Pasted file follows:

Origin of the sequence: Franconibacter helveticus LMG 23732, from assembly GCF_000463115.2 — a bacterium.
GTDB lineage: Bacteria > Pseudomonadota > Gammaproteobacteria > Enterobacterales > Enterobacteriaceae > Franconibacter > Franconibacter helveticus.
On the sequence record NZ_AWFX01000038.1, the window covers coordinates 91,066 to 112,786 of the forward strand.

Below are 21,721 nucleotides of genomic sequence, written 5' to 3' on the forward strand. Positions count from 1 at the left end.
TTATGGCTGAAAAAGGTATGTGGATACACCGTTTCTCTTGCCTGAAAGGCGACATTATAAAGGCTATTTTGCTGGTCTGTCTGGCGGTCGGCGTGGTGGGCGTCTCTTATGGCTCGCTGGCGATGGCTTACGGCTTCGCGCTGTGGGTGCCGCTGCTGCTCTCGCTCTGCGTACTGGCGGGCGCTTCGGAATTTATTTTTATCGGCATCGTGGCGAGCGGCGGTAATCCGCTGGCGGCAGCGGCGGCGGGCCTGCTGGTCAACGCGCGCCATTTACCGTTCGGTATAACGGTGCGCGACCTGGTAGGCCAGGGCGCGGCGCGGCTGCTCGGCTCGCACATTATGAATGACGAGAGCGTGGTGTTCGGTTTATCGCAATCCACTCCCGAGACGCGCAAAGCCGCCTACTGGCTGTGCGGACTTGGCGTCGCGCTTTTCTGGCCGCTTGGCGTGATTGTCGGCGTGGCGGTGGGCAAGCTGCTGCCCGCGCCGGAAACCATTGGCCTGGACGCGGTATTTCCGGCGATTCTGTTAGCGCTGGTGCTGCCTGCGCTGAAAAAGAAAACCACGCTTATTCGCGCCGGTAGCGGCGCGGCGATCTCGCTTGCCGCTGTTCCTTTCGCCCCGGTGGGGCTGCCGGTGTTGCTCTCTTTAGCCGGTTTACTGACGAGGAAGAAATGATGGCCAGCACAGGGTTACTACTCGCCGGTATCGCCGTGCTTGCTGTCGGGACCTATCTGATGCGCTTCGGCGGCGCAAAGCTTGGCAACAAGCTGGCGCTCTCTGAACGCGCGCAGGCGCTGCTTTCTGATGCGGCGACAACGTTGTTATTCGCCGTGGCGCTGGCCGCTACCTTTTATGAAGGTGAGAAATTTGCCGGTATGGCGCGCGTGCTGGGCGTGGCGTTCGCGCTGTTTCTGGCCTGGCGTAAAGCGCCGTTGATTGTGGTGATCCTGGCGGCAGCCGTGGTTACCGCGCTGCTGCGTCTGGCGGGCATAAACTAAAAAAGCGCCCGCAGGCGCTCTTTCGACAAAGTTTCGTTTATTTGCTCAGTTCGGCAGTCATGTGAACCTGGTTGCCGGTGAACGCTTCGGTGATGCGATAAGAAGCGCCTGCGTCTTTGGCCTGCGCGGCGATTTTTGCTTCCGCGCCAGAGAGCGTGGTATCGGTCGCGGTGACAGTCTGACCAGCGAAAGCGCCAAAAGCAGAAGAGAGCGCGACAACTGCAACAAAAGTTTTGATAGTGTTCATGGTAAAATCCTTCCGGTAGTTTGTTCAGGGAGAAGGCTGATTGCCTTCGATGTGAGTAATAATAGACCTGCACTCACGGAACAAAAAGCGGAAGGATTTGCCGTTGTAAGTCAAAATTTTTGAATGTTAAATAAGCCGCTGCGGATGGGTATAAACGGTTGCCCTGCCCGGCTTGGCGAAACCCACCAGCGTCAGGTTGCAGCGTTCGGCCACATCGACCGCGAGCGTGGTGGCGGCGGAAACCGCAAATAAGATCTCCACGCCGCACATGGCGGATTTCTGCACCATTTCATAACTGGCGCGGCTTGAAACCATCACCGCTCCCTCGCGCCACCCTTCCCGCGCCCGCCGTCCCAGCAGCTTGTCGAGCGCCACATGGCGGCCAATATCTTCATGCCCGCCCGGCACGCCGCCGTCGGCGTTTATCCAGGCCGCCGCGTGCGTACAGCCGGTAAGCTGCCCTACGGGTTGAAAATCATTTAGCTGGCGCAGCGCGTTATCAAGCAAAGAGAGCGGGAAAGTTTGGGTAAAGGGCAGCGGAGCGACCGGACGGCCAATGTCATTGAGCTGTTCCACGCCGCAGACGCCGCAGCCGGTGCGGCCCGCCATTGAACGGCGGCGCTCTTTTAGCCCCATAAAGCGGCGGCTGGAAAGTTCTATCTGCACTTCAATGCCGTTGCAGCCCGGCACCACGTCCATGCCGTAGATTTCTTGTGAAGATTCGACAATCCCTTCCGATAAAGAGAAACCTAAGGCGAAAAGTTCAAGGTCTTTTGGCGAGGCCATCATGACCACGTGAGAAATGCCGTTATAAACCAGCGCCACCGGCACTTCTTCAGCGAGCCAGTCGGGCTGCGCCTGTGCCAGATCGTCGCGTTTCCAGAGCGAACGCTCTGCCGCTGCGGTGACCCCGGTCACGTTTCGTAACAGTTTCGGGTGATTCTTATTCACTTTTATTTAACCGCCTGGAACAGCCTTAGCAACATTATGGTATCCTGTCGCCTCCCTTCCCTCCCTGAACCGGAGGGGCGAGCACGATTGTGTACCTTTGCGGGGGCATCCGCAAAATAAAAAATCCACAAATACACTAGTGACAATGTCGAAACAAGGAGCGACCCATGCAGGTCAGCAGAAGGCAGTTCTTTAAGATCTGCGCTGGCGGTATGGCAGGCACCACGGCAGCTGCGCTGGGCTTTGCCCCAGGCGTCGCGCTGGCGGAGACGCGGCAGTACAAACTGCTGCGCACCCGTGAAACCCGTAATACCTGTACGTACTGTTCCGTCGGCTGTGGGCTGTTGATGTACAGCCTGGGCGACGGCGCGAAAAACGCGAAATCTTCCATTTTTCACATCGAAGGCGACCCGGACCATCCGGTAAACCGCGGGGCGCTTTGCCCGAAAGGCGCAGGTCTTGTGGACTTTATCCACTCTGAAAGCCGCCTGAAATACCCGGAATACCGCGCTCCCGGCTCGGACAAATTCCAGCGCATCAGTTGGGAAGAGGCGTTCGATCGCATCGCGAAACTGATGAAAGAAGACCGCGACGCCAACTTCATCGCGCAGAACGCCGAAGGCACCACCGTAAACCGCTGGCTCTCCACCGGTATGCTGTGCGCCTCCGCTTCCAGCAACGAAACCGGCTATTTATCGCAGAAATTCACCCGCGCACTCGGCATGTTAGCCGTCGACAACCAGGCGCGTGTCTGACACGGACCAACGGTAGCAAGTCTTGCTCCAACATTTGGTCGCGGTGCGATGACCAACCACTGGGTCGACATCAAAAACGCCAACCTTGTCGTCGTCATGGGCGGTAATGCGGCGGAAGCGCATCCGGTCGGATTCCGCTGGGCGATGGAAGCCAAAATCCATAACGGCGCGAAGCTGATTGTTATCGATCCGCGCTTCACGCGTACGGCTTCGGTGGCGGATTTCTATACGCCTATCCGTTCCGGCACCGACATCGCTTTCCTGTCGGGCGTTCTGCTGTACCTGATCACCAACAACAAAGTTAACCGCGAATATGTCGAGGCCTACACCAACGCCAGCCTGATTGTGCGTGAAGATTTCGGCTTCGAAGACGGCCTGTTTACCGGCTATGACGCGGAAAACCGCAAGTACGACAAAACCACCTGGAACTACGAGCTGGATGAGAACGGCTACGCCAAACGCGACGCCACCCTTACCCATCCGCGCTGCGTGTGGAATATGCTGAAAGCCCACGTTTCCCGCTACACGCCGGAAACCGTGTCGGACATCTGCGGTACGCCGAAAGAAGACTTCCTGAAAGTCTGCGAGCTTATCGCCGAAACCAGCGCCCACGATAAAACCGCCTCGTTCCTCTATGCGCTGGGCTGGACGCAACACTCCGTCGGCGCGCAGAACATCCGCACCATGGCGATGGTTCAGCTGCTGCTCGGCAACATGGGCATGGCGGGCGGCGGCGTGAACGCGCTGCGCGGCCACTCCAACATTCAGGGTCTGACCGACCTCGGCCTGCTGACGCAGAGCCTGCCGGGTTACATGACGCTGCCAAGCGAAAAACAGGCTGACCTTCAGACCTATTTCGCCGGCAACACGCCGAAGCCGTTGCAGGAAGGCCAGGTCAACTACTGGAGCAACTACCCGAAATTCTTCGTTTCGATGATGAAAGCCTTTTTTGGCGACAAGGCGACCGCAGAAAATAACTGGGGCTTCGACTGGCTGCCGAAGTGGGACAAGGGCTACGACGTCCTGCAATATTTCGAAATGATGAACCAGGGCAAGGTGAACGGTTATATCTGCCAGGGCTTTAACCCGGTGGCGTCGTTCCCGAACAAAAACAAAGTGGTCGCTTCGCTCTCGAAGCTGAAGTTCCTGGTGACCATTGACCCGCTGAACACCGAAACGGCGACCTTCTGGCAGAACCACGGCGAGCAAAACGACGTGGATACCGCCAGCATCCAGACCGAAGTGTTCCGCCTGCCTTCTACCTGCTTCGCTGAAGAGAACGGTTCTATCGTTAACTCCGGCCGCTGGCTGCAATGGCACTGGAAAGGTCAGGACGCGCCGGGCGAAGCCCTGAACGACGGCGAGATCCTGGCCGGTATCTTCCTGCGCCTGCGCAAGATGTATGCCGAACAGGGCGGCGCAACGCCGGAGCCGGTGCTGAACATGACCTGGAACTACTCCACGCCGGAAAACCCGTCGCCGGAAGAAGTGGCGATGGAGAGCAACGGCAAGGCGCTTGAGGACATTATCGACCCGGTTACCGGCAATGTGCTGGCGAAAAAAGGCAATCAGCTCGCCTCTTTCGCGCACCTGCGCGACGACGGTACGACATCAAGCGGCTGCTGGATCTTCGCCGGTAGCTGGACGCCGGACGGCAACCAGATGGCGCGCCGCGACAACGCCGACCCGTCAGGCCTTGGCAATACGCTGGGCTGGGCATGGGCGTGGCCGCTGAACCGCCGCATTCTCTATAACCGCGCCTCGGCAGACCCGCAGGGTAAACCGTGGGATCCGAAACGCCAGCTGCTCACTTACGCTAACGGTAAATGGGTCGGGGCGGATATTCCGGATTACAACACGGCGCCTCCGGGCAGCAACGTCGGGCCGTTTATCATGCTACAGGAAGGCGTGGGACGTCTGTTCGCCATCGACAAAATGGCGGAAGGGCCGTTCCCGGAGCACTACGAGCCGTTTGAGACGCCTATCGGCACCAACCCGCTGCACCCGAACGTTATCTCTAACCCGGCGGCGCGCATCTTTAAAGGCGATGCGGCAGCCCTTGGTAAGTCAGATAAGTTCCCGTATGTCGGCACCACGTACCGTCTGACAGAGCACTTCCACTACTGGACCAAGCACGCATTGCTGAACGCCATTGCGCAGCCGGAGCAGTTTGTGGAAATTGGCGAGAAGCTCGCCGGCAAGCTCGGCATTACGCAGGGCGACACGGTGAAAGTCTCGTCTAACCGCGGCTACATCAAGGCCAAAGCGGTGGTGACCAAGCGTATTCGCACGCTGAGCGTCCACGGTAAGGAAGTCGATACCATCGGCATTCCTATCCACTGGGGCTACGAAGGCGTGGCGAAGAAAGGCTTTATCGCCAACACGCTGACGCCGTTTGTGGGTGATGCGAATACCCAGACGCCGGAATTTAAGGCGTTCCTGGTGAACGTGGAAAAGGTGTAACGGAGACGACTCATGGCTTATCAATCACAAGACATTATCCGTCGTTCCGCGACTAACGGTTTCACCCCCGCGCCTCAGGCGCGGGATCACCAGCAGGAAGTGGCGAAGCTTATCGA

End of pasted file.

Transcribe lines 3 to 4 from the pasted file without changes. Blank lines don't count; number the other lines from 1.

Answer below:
On the sequence record NZ_AWFX01000038.1, the window covers coordinates 91,066 to 112,786 of the forward strand.

Below are 21,721 nucleotides of genomic sequence, written 5' to 3' on the forward strand. Positions count from 1 at the left end.